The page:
As an investor, 1031 exchanges are an excellent tool for maximizing your return. The rules can be complex, however, and timing is important as well. Educate yourself, and if you’re considering a 1031 exchange, get a team of professionals on your side. Read on to find out what sort of properties can qualify for a 1031 exchange.
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What Rules Govern Whether a Property Qualifies for 1031 Exchange?
When we’re talking about qualified money, IRAs, 401(k) plans, it’s really not much different than what you’re talking about with 1031. We’ve got a couple of changes there, but the bottom line is with a retirement account, whatever you’re buying has got to be an investment property. There can’t be any personal benefit.
When we’re looking at 1031, we’re talking about, once again, property that has to be acquired with the intent to hold for investment, and property that was relinquished after being held for investment. A lot of times that comes up, and someone says, “Well, define ‘real property held for investment.’ How long does it have to be held?” There’s really no stated minimum black-and-white hold period in the code. People often say two years. There’s a two-year related-party transaction rule, and even that doesn’t apply 100 percent of the time because if you can document there’s no intent to avoid the tax, even with a related-party transaction, that two-year period might not be required.
But we’re looking at an arm’s length, third-party transaction. There’s no stated required hold in the code, so we’re really looking at just intent. You gave up property you’ve held for investment. You’re acquiring property with the intent to hold for investment. That investment property could be land or a place at the beach you would be retiring to someday. It could be office buildings or strip malls. It just refers to the nature of the investment rather than the form.
If you are operating in the typical investor M.O., the first investment house is maybe a home you grow out of, and then turned into an investment. And then you roll that into a plex, roll that plex into that bigger plex, into the multifamily project. Then you end up getting tired of the toilets, trash, tenants, turnover. You end up buying industrial stuff or commercial. Maybe it’s a strip mall or office building. Then at the end of the game, maybe you’re looking at, “Gee, I’m tired of all this. I just want a place to park the money, and I don’t want to have to pay the tax.” So you end up winding it down with a DST, Delaware Statutory Trust, or a tenancy in common investment, even an UPREIT. So people want to know, “Can I exchange into a REIT?” It’s a qualified “yes.” If that REIT sponsor has what is called an UPREIT, that would qualify. My concerns about REIT transactions is you can get into them with total tax deferral, but there’s no way to get out without paying tax.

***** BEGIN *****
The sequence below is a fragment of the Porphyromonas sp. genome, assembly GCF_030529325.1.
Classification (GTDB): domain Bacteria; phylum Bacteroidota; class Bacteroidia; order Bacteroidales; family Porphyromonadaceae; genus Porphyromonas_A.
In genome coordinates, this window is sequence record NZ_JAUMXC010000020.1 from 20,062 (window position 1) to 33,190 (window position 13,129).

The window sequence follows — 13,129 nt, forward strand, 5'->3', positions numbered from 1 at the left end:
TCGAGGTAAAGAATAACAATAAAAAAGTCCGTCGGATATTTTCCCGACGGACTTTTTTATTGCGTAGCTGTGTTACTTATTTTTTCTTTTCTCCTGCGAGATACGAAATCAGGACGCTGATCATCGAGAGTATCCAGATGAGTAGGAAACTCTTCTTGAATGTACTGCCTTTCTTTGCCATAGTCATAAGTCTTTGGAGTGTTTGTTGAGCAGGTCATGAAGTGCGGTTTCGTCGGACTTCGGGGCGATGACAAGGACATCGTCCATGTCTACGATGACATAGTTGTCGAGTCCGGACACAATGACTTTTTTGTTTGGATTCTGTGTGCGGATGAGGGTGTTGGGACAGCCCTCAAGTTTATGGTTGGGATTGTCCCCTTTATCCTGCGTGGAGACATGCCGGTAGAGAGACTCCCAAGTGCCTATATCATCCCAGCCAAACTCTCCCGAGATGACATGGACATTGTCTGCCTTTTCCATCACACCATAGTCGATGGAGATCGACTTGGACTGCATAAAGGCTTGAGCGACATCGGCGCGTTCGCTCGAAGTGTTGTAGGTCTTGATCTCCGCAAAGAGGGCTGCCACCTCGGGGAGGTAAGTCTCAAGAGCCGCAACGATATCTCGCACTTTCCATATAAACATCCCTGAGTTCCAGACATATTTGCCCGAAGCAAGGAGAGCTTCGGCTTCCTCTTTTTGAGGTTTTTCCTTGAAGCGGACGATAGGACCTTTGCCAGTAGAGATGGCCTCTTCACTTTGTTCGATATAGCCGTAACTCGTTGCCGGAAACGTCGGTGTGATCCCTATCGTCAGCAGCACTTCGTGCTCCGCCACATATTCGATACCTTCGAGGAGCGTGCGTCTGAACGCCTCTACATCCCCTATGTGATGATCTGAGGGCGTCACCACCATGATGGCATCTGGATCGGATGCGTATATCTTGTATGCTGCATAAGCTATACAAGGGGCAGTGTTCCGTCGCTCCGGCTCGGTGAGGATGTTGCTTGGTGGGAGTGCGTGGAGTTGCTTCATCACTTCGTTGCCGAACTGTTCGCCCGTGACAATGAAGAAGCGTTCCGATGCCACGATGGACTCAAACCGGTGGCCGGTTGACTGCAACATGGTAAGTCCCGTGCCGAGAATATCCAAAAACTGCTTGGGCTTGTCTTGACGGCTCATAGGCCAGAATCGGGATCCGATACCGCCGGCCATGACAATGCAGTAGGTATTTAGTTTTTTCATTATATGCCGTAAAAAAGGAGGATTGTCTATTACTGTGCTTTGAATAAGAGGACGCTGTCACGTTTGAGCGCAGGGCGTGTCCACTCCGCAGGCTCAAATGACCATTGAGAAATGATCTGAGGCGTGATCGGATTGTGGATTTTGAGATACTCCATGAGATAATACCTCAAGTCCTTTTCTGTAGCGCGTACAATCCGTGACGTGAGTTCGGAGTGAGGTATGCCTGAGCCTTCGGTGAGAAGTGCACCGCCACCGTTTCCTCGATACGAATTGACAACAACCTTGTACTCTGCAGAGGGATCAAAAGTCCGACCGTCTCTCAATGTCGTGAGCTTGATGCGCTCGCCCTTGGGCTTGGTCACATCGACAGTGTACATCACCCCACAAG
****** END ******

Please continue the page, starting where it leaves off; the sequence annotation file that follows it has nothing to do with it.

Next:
Does your property qualify for an exchange? Well, even a home could qualify. You have to look at what a property is at the time you decide you want to sell it, and what you really want it to be. Keep in mind that a primary residence falls under Section 121, the universal exclusion, and it gives you a $250,000 exclusion individually or a half million on the sale of a primary residence—for a property that’s been lived in for two out of the preceding five years. That rule came into play in 1997. Those numbers, 250 or 500K, made sense to a lot of people in those days, but today gains can be well beyond that.
People often come to us about that. They say, “Well hey, my gains are in excess of the 250 or 500. I don’t want to pay the tax.” And we say, “Move out of the property. Season it as an investment.” Then after a period of time that’s agreeable to you and your tax people, you relinquish the property using 1031. You’re still entitled as long as you sell within three years of moving out to the 250 or 500K. The overage would go into the exchange, and you can in effect defer everything. On the other hand, you say, “Hey. I don’t want income properties anymore. I’m tired of, once again, the Terrible Ts. I want to go buy the place at the beach.” Could you do that? Could you move into it?
The answer once again is “yes,” and it’s just solely a question of how long you need to hold it prior to moving into it. Once again, there’s no hard number there. It’s up to you and your tax people. So anytime we’re looking at these gray areas, it’s critical to include your tax counsel in the decision. My experience after doing this for almost 30 years is that most of the time tax and legal people like to know about these transactions before April 15. Use the resources you have. Take advantage of your tax people. They would really appreciate it, and it’s going to help you out. Start talking about these things when you’re doing year-end planning.
Look at any gains and losses you might have, and work with those people because they’re going to make a difference in your life. But as far as property that can qualify for 1031, virtually anything can, and it’s just a question of whether you want to make it fit or not. Then we’re really just talking about seasoning periods to justify that transaction.
1031 exchanges are complex. Using an exchange accommodator like Equity Advantage puts a professional in your corner who knows all the rules. It just takes a phone call to get started: 503-635-1031.